When I first started looking through food blogs this week, this recipe from Lottie and Doof, and originally from a book called Baked, struck me as a particularly beautiful and delicious one.
Raspberry Breakfast Bars from Lottie and Doof
For the crust and crumb:
* 1 1/2 cups all-purpose flour
* 1 cup firmly packed dark brown sugar
* 1 1/4 cups rolled oats
* 3/4 teaspoon salt
* 3/4 teaspoon baking powder
* 1/2 teaspoon baking soda
* 1/2 teaspoon cinnamon
* 6 tablespoons unsalted butter, cut into 1-inch pieces
For the raspberry filling:
* 1/4 cup firmly packed dark brown sugar
* 1 tablespoon grated lemon zest
* 1/2 teaspoon cinnamon
* 2 tablespoons all-purpose flour
* 1 pound raspberries, fresh or frozen
* 1/4 cup fresh lemon juice
* 2 tablespoons unsalted butter, melted and cooled.
Make the crust and crumb: Preheat the oven to 350°F. Butter the bottom and sides of a 9-by-13-inch glass or light-colored metal baking pan. Put a long piece of parchment paper in the bottom of the pan, letting the parchment extend up the two short sides of the pan and overhang slightly on both ends. (This will make it easy to remove the bars from the pan after they have baked.) Butter the parchment.
Put the flour, brown sugar, oats, salt, baking powder, baking soda, and cinnamon in a food processor. Pulse in short bursts until combined. Add the butter and pulse until loose crumbs form.
Reserve 1 1/4 cup of the mixture and set aside. Pour the rest of the mixture into the prepared pan and use your hands or the back of a large wooden spoon to push the crust into an even layer at the bottom of the pan. Bake until golden brown, 15 minutes . Transfer to a wire rack and let the crust cool. Keep the oven on while you make the raspberry filling.
Make the raspberry filling: In a medium bowl, whisk the sugar, lemon zest, cinnamon and flour together. Add the raspberries, lemon juice and butter and use your hands to toss gently until the raspberries are evenly coated.
Assemble and bake the bars: Spread the raspberry filling evenly on top of the cooled crust. Sprinkle the reserved crust mixture evenly on top of the filling.
Bake for 40 to 45 minutes, rotating the pan every 15 minutes, until the top is golden brown and the filling starts to bubble around the edges.
Transfer to a wire rack to cool completely, then cut into squares and serve. The bars can be stored in the refrigerator in an airtight container for up to two days.
Notes: I used frozen raspberries from TJ's and let them defrost in a colander for a while before making the filling. Again, aluminum foil instead of parchment paper -- no problem there. I didn't feel like waiting to cool the crust (which didn't make crumbs, really), so I stuck the pan outside on the porch for a while in the 54 degree crisp January weather. When I first put the filling in the crust, I got worried that I hadn't used enough raspberries (I guesstimated about a pound at around 16 oz), and almost decided to add more, but chickened out and spread the raspberries around on the crust instead. Looked good enough to me! And proportionally, the filling to crust ration turned out great.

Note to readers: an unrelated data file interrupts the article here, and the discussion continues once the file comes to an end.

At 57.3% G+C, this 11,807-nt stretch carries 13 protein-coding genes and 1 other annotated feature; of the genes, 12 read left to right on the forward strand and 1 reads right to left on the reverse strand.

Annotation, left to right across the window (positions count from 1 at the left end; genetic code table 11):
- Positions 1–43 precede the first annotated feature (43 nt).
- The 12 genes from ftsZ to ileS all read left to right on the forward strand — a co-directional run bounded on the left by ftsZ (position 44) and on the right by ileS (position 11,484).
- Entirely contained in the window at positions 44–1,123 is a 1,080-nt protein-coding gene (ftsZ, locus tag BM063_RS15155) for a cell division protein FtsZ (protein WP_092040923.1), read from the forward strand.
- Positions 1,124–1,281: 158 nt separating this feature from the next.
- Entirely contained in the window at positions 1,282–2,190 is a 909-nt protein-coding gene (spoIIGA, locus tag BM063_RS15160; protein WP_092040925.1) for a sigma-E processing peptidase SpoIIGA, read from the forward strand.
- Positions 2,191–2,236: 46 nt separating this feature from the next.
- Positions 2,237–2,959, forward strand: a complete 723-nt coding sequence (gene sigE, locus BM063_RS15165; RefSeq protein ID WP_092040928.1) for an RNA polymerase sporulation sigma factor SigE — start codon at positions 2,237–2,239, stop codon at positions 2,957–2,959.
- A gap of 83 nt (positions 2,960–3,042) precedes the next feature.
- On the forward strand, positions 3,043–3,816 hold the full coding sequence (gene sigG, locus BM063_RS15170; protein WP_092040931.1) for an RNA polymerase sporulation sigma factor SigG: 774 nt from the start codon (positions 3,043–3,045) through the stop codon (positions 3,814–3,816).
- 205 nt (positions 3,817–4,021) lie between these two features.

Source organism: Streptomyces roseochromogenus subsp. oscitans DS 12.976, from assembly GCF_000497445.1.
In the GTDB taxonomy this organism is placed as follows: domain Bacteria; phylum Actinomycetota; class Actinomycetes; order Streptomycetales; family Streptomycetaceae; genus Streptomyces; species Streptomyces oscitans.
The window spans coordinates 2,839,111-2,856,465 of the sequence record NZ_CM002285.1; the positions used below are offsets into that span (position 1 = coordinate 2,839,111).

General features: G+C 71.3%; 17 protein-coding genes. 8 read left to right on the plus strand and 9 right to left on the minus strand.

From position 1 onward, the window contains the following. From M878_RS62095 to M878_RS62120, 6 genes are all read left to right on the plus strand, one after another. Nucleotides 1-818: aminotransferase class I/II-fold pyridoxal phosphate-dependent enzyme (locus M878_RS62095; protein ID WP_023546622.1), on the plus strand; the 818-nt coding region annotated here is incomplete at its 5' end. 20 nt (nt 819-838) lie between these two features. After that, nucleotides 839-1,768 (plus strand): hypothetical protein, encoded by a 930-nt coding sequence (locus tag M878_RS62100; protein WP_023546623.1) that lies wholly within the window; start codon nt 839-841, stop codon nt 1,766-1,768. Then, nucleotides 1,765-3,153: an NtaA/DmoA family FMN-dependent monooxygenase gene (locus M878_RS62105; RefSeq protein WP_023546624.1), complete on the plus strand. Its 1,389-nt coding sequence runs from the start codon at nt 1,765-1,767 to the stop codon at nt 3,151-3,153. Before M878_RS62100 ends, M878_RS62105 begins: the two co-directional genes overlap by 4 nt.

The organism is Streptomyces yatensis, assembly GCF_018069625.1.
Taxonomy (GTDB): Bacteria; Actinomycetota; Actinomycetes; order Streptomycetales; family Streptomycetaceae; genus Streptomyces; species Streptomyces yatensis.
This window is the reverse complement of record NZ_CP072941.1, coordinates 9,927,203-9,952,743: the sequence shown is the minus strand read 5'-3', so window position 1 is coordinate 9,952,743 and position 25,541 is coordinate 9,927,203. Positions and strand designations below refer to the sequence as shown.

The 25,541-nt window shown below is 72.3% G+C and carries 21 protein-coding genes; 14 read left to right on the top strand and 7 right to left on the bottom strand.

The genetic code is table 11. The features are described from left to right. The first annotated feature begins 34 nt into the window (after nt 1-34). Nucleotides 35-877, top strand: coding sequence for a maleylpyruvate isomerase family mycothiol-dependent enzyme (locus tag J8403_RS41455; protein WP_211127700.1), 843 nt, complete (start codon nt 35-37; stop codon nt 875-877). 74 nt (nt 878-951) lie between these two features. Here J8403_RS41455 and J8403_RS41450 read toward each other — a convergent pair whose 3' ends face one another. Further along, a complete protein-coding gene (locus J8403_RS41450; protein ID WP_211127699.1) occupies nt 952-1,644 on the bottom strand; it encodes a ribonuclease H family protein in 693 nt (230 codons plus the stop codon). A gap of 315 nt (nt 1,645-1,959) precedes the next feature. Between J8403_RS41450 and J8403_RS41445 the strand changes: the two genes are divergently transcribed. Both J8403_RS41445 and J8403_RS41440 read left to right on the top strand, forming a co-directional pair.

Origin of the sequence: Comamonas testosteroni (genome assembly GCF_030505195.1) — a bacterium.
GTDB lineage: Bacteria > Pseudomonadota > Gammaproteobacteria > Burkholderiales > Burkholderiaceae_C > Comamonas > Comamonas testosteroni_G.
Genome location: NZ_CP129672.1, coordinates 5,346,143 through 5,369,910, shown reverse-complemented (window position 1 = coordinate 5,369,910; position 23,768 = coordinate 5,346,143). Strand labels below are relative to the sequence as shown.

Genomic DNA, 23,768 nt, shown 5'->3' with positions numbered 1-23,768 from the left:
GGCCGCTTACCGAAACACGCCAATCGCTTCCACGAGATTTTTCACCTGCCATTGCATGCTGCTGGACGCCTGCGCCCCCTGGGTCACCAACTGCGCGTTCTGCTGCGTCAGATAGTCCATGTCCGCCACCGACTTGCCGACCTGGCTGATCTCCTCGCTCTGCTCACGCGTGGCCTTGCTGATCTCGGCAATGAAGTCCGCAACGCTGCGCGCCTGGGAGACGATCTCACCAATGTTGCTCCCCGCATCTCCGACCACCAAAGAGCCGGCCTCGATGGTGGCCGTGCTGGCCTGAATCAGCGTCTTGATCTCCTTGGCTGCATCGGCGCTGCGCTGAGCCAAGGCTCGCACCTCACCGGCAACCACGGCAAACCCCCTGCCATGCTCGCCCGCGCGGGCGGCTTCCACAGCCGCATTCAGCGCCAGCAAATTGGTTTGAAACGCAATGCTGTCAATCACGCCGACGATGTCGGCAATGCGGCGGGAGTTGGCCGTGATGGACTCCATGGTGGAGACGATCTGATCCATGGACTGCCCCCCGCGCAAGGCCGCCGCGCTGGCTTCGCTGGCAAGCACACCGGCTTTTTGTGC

Overall, mine didn't come out quite as beautifully as Lottie and Doof's -- when I combined the butter with the other crust ingredients, it didn't make little crumbs. I think this has something to do with the temperature of the butter -- too warm, maybe? -- and it became more of a crumble than bars. While the bars were baking, they didn't really seem to congeal or stick together as a unit. Disappointing, because I wanted to be able to transport them easily, say, for breakfasts on the bus on the way to school, or in the morning at the hospital.
In an attempt to remedy this situation, I decided to put the bars under the broiler for a minute or two.
It was thirty seconds too long. Poor babies got burned. Even though I was standing right there watching them! Dang.
Nonetheless, the broiler was definitely what they needed to stick together a bit better. When I cut them into bars, they stayed bar-like.
Next time: broiler for only a minute. One single minute. Also, figure out the deal with the butter and crumb-making.
Despite the consistency issues, it sure tasted mighty fine.